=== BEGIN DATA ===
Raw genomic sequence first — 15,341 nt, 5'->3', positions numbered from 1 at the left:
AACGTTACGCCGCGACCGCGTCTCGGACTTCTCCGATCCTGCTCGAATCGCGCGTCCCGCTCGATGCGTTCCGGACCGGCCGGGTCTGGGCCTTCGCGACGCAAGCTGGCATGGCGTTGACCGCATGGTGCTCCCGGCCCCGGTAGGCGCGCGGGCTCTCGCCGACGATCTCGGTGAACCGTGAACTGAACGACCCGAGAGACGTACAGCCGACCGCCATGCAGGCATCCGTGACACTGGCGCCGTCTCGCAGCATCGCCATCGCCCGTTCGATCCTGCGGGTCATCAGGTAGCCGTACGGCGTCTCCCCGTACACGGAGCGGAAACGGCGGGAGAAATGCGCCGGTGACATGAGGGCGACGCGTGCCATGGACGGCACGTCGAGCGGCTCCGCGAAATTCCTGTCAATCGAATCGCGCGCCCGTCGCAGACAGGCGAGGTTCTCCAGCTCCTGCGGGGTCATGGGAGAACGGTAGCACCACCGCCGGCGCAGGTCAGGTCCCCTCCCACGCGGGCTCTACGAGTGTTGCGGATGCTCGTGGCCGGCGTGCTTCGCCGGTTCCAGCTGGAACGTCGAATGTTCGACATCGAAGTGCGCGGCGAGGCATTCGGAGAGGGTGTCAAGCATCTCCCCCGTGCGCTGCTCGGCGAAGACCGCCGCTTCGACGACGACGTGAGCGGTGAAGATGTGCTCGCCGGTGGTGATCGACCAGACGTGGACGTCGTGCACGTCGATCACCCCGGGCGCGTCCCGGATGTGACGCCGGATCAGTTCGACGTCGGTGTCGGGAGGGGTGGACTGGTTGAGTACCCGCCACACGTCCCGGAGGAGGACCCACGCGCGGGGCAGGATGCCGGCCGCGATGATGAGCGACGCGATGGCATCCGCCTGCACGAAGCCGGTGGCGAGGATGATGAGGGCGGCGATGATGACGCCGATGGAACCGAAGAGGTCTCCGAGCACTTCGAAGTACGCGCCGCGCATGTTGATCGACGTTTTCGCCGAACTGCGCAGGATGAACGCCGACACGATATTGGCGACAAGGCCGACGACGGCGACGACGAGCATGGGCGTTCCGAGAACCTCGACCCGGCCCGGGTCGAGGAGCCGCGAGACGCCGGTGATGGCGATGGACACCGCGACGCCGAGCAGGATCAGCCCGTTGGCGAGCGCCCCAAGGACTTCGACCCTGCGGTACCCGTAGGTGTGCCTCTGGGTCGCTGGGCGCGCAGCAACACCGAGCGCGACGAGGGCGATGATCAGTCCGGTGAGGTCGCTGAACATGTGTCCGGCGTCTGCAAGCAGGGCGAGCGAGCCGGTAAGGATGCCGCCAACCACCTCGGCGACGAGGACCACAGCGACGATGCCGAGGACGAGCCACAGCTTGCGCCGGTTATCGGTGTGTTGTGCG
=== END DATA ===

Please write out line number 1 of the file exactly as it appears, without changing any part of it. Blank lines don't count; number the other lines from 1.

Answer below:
Raw genomic sequence first — 15,341 nt, 5'->3', positions numbered from 1 at the left: